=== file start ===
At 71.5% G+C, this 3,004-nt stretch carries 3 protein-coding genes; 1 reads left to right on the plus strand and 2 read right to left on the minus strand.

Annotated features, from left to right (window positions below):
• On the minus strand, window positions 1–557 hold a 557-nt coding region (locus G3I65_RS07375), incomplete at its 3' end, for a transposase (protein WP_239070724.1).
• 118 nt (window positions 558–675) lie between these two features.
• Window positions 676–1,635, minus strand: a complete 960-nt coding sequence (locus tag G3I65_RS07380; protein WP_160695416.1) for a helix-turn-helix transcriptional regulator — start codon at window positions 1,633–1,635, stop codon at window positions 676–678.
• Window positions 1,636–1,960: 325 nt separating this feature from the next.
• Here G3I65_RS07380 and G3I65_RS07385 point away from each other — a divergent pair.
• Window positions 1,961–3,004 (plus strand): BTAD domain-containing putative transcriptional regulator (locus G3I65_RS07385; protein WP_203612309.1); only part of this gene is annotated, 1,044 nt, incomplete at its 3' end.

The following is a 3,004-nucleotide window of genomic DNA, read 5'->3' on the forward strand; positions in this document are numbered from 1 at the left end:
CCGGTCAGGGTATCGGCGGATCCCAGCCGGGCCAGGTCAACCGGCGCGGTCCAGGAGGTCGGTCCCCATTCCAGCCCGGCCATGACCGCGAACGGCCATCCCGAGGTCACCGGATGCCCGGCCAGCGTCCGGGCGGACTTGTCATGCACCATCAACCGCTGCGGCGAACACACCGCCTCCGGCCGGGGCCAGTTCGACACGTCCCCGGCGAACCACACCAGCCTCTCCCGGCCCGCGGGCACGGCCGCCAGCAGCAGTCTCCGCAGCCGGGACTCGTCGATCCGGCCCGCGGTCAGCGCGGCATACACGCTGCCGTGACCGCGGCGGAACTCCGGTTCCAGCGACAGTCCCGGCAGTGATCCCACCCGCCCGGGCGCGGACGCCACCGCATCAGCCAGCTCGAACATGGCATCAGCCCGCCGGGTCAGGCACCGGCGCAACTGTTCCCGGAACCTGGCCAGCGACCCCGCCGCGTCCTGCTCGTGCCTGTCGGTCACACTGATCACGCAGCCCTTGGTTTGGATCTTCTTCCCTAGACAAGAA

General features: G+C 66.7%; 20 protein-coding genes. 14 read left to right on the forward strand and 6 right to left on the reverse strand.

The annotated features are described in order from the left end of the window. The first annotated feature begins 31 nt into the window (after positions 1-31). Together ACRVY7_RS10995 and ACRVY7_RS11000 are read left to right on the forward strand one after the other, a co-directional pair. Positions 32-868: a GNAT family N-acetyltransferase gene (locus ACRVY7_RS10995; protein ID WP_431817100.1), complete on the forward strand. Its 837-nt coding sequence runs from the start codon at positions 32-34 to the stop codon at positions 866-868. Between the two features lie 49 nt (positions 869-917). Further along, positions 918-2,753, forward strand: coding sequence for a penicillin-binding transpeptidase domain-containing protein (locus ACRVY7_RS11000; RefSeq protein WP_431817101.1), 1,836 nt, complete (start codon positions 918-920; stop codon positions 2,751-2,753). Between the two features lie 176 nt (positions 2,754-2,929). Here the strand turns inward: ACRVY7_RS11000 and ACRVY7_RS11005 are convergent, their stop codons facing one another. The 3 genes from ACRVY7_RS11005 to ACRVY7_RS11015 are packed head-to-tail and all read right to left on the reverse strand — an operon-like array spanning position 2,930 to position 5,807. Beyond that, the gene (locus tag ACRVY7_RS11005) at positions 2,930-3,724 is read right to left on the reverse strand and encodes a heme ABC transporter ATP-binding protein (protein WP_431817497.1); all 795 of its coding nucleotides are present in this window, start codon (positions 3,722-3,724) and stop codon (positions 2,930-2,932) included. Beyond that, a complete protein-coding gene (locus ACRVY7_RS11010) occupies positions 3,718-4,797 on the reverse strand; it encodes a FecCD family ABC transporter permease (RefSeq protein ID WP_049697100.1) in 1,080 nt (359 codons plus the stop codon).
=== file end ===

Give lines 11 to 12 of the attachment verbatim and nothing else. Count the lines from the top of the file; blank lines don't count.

General features: G+C 66.7%; 20 protein-coding genes. 14 read left to right on the forward strand and 6 right to left on the reverse strand.

The annotated features are described in order from the left end of the window. The first annotated feature begins 31 nt into the window (after positions 1-31). Together ACRVY7_RS10995 and ACRVY7_RS11000 are read left to right on the forward strand one after the other, a co-directional pair. Positions 32-868: a GNAT family N-acetyltransferase gene (locus ACRVY7_RS10995; protein ID WP_431817100.1), complete on the forward strand. Its 837-nt coding sequence runs from the start codon at positions 32-34 to the stop codon at positions 866-868. Between the two features lie 49 nt (positions 869-917). Further along, positions 918-2,753, forward strand: coding sequence for a penicillin-binding transpeptidase domain-containing protein (locus ACRVY7_RS11000; RefSeq protein WP_431817101.1), 1,836 nt, complete (start codon positions 918-920; stop codon positions 2,751-2,753). Between the two features lie 176 nt (positions 2,754-2,929). Here the strand turns inward: ACRVY7_RS11000 and ACRVY7_RS11005 are convergent, their stop codons facing one another. The 3 genes from ACRVY7_RS11005 to ACRVY7_RS11015 are packed head-to-tail and all read right to left on the reverse strand — an operon-like array spanning position 2,930 to position 5,807. Beyond that, the gene (locus tag ACRVY7_RS11005) at positions 2,930-3,724 is read right to left on the reverse strand and encodes a heme ABC transporter ATP-binding protein (protein WP_431817497.1); all 795 of its coding nucleotides are present in this window, start codon (positions 3,722-3,724) and stop codon (positions 2,930-2,932) included. Beyond that, a complete protein-coding gene (locus ACRVY7_RS11010) occupies positions 3,718-4,797 on the reverse strand; it encodes a FecCD family ABC transporter permease (RefSeq protein ID WP_049697100.1) in 1,080 nt (359 codons plus the stop codon).